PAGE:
LOCAL politicians have spoken of their relief that Scottish voters decided to stay in the Union – and raised hopes that the legacy of the referendum will mean greater powers for our region.
The winds of change weren’t quite strong enough to topple the 300-year-old bond between Scotland and the rest of the UK.
In what has been hailed as a “victory for democracy”, the ‘no’ vote won the referendum with 2,001,926 votes to 1,617,989.
Scotland rejected independence by 55 per cent to 45 per cent, which prompted SNP and ‘yes’ campaign leader to resign last night.
But Prime Minister David Cameron has unveiled proposals to allow English, Welsh and Northern Irish MPs to vote alone on policies only impacting their voters, mirroring pledges made on fresh devolution to Scotland.
He said the move was about “getting English decisions out of Westminster”.
Labour MPs in the Hartlepool Mail circulation area, along with council chiefs, told of their delight that the ‘no’ vote won.
Hartlepool MP Iain Wright said: “I’m really pleased Scotland voted to stay in the UK. I think we are better together. The result was more decisive than some commentators thought.”
But he added: “There will be a lot of questions in Parliament in terms of how do we ensure the North has a greater say in its own affairs.
“We are close to Scotland and compete with Scotland in terms of investment decisions. If Scotland is going to have greater powers as part of the UK what does that mean for the North-East? I want the North-East to have more powers.”
Grahame Morris, MP for Easington, echoed Mr Wright’s comments, saying: “The referendum has been a success for democracy which has engaged millions of voters once disillusioned with politics.
“As a supporter of the Better Together Campaign I am delighted Scotland has chosen to safeguard the Union.
“In the weeks and months ahead there will be a number of important negotiations regarding devolution of further powers to the Scottish Government.
“My priority is that the North-East is recognised in these negotiations and not economically disadvantaged by the further transfer of powers to Holyrood.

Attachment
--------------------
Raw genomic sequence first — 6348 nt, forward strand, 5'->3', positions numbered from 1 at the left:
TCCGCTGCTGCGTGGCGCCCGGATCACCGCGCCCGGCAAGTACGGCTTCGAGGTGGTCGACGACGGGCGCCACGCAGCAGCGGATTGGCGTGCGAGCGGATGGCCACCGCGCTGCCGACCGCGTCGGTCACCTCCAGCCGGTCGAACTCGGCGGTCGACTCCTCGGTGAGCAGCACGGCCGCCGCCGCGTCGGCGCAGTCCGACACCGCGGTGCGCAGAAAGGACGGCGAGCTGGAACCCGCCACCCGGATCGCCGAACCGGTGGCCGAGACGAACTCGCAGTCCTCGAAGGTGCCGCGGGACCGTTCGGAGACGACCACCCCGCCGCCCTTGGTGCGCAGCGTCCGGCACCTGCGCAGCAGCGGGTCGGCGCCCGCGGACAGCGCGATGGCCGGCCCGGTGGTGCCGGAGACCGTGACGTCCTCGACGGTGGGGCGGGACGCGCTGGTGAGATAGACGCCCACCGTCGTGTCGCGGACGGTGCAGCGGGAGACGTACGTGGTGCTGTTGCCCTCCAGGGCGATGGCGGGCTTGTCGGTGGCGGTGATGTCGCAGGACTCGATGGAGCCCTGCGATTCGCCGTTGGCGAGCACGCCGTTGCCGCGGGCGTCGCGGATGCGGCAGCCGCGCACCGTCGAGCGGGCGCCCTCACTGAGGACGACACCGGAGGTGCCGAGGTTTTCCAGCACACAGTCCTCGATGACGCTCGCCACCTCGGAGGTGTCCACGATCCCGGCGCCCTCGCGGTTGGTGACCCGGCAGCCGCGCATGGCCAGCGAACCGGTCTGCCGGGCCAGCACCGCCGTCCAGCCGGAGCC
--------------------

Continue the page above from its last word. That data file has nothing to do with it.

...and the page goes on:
“We need to have all the necessary powers and autonomy to be able to fairly compete and co-operate as equal partners with the Scottish Government.”
And Sedgefield MP Phil Wilson said: “I’m pleased that the Union remains intact. We shouldn’t be erecting borders where borders don’t exist in the 21st Century.
“We have achieved a lot together over the last 300 years and I think people in Scotland remembered that.
“We have now got to focus on England and what more we can do to devolve economic powers to regions such as ours.”
Hartlepool Borough Council leader, Councillor Christopher Akers-Belcher, said he was pleased with the result, adding: “While I welcome the devolution of more power to Scotland, the Government must give equal consideration to England and as part of that must give a greater voice and more decision-making powers to regions like the North-East and indeed to areas like Hartlepool.
“We have a proud record in this area of delivering successfully when we have been given the opportunity to do and along with our neighbouring authorities we will continue to press the Government to give us more influence over our own affairs.”
Councillor Simon Henig, leader of Durham County Council and Chairman of the North East Combined Authority, welcomed the outcome.
He said: “It is now time to have a full debate about the devolution of power throughout the UK. If additional funding is guaranteed to meet the needs of Scotland it is reasonable to ask that funding is also guaranteed to meet the needs of northern England in areas such as transport and the economy.”
But North East Chamber of Commerce Chief Executive James Ramsbotham said the historic decision will be “celebrated by some in business and lamented by others”, as the pledges being made to Scotland by Whitehall could impact on business confidence in the North- East.
TOWN businessman Jim Gillespie says even if the vote had gone the other way it would have been a “hollow victory” for the Scots.